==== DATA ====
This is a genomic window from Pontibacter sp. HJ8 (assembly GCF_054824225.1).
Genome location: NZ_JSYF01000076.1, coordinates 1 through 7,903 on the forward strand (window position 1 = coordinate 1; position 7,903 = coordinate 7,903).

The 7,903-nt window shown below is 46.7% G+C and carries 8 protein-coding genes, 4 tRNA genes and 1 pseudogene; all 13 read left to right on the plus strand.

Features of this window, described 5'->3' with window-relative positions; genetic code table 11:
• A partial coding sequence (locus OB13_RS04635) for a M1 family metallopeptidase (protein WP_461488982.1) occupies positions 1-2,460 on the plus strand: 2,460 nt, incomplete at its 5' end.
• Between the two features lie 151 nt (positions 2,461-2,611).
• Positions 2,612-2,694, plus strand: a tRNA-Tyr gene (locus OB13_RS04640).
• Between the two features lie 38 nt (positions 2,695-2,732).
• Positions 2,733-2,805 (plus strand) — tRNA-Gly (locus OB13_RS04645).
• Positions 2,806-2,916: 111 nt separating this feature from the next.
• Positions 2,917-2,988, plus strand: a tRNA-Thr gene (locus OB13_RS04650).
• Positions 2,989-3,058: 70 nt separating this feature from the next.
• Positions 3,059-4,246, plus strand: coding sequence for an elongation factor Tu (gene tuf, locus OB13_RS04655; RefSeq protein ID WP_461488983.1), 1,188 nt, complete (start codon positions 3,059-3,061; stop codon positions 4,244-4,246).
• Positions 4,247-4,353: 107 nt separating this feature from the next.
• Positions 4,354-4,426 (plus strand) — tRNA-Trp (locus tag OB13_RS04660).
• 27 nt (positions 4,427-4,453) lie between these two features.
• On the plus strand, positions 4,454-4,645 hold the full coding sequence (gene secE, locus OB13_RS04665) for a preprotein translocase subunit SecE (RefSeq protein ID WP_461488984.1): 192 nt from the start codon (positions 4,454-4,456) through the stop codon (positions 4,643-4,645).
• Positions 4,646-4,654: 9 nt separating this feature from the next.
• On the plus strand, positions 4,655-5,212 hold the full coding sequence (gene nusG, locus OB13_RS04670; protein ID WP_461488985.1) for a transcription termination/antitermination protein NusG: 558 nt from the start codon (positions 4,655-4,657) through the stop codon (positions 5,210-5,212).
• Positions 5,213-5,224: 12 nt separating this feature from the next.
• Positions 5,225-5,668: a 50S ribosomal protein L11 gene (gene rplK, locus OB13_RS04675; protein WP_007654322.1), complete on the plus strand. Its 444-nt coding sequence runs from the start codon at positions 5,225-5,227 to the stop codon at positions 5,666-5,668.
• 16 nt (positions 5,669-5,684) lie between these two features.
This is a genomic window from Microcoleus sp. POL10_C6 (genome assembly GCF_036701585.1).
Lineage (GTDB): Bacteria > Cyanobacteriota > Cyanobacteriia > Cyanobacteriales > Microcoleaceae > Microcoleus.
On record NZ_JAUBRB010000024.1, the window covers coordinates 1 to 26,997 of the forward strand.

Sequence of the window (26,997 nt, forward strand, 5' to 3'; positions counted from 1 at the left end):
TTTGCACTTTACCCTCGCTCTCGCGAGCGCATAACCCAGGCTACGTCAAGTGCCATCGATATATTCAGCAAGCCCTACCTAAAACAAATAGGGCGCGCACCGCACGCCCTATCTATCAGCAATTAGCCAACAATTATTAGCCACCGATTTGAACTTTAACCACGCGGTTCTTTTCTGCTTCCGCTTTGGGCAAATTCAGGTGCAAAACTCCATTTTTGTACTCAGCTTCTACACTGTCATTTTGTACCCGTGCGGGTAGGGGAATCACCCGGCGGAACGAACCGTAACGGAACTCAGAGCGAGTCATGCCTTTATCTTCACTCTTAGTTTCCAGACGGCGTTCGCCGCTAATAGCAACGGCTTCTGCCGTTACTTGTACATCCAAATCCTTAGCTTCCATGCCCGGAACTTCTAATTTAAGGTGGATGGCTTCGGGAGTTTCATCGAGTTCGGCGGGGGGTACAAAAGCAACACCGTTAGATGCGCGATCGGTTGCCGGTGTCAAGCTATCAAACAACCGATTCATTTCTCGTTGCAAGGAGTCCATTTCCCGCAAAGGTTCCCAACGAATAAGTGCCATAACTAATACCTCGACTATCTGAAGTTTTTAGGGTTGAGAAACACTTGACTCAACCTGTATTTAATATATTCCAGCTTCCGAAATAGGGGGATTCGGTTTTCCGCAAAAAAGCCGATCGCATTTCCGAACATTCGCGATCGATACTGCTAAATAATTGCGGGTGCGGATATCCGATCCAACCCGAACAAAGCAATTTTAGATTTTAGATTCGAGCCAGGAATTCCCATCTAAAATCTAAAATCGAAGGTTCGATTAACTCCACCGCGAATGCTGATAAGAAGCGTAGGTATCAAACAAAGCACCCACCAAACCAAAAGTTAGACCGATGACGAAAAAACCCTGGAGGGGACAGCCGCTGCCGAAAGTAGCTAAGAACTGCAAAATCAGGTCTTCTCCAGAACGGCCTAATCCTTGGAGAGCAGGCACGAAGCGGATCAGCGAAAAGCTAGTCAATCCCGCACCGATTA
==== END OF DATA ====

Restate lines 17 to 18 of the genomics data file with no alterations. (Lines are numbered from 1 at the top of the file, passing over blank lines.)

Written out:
• On the plus strand, positions 4,454-4,645 hold the full coding sequence (gene secE, locus OB13_RS04665) for a preprotein translocase subunit SecE (RefSeq protein ID WP_461488984.1): 192 nt from the start codon (positions 4,454-4,456) through the stop codon (positions 4,643-4,645).
• Positions 4,646-4,654: 9 nt separating this feature from the next.